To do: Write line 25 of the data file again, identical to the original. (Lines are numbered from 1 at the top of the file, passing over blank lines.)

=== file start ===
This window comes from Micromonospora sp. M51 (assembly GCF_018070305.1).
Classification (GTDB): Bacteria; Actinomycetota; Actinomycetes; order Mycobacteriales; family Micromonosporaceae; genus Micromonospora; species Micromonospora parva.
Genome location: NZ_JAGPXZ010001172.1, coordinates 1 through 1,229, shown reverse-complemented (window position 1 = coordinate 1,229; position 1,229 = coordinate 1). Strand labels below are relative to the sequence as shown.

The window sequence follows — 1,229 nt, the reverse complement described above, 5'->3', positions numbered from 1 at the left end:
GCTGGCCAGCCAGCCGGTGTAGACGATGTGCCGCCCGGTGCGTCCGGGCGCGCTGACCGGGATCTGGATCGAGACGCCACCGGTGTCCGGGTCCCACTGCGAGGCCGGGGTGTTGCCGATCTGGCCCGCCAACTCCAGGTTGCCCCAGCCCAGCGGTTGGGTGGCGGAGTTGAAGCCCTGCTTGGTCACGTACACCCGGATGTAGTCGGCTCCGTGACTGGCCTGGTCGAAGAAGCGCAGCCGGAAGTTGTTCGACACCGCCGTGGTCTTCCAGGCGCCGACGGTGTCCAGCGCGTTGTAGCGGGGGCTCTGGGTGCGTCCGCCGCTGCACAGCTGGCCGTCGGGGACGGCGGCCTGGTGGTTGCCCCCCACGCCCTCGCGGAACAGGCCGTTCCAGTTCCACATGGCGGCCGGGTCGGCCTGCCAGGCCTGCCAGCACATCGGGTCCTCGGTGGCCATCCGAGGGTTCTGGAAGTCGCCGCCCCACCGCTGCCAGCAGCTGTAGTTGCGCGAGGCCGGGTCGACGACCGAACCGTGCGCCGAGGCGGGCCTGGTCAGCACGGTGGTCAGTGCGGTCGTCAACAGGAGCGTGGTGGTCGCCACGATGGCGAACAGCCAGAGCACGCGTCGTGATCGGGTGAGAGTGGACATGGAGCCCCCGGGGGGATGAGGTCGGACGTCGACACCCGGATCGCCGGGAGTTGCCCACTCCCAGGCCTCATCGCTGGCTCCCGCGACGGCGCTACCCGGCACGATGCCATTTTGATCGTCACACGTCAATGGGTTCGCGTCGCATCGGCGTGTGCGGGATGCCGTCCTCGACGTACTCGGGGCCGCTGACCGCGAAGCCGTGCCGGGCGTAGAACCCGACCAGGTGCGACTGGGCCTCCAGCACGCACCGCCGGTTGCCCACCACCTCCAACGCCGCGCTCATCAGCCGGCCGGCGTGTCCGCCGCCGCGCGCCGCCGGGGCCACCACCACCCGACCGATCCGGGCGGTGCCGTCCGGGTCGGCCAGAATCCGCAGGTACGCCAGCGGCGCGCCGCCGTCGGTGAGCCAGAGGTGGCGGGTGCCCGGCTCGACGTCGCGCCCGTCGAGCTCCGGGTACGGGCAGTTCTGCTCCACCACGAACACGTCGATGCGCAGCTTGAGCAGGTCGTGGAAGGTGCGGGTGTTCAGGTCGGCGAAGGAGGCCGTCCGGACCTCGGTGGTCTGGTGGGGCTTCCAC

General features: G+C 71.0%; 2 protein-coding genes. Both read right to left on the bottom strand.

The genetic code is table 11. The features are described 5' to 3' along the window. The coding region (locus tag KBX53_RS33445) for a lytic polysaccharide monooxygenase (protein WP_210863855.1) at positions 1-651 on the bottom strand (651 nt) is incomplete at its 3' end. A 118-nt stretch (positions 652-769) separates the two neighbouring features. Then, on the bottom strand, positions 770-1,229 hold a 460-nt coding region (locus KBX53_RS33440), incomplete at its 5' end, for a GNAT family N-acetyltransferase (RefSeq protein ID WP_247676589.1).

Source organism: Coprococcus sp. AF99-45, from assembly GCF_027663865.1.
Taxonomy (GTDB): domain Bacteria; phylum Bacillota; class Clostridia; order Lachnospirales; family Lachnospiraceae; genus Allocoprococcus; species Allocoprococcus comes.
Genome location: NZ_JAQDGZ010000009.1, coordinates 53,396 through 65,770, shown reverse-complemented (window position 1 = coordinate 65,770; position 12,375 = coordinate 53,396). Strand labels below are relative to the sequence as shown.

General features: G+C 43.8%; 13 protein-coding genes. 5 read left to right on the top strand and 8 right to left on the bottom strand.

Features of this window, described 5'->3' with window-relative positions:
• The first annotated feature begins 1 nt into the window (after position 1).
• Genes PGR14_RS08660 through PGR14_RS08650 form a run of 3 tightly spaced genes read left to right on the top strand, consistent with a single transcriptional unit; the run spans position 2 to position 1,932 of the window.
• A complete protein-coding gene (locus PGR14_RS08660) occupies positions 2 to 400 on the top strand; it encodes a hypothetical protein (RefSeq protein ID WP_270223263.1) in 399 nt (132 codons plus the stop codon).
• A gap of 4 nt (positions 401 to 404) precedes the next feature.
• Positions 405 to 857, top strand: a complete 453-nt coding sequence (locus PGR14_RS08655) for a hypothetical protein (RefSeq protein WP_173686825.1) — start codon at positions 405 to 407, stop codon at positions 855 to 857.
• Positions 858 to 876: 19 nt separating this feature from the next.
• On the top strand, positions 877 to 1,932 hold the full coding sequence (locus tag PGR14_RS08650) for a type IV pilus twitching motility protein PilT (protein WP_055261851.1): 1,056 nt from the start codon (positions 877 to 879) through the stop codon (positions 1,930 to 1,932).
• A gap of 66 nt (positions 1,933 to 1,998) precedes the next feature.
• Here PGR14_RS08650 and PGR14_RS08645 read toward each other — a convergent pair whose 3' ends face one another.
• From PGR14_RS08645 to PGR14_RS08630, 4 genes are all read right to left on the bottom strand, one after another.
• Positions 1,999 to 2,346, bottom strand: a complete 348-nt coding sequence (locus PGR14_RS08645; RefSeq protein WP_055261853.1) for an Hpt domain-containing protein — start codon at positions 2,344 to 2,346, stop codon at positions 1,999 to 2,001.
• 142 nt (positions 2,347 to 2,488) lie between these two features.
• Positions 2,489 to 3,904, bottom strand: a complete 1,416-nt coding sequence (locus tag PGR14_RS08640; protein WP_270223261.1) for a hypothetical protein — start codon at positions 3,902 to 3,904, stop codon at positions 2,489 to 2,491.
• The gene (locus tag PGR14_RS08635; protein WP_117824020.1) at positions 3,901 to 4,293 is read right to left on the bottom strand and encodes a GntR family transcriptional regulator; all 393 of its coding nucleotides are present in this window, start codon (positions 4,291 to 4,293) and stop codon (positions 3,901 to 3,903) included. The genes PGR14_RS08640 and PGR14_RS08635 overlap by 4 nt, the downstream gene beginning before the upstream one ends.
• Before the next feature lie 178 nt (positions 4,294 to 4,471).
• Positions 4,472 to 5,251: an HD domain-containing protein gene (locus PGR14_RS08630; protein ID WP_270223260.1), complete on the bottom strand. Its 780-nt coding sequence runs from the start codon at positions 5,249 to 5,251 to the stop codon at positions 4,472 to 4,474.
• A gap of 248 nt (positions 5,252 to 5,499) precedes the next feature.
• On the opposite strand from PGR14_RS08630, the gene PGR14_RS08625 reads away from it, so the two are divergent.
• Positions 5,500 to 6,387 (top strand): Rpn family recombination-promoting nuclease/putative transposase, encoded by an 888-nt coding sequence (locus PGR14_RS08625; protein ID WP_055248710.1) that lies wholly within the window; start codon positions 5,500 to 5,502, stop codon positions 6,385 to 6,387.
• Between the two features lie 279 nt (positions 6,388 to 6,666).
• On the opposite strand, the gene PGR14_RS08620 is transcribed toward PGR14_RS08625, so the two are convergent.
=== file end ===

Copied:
• Positions 2,489 to 3,904, bottom strand: a complete 1,416-nt coding sequence (locus tag PGR14_RS08640; protein WP_270223261.1) for a hypothetical protein — start codon at positions 3,902 to 3,904, stop codon at positions 2,489 to 2,491.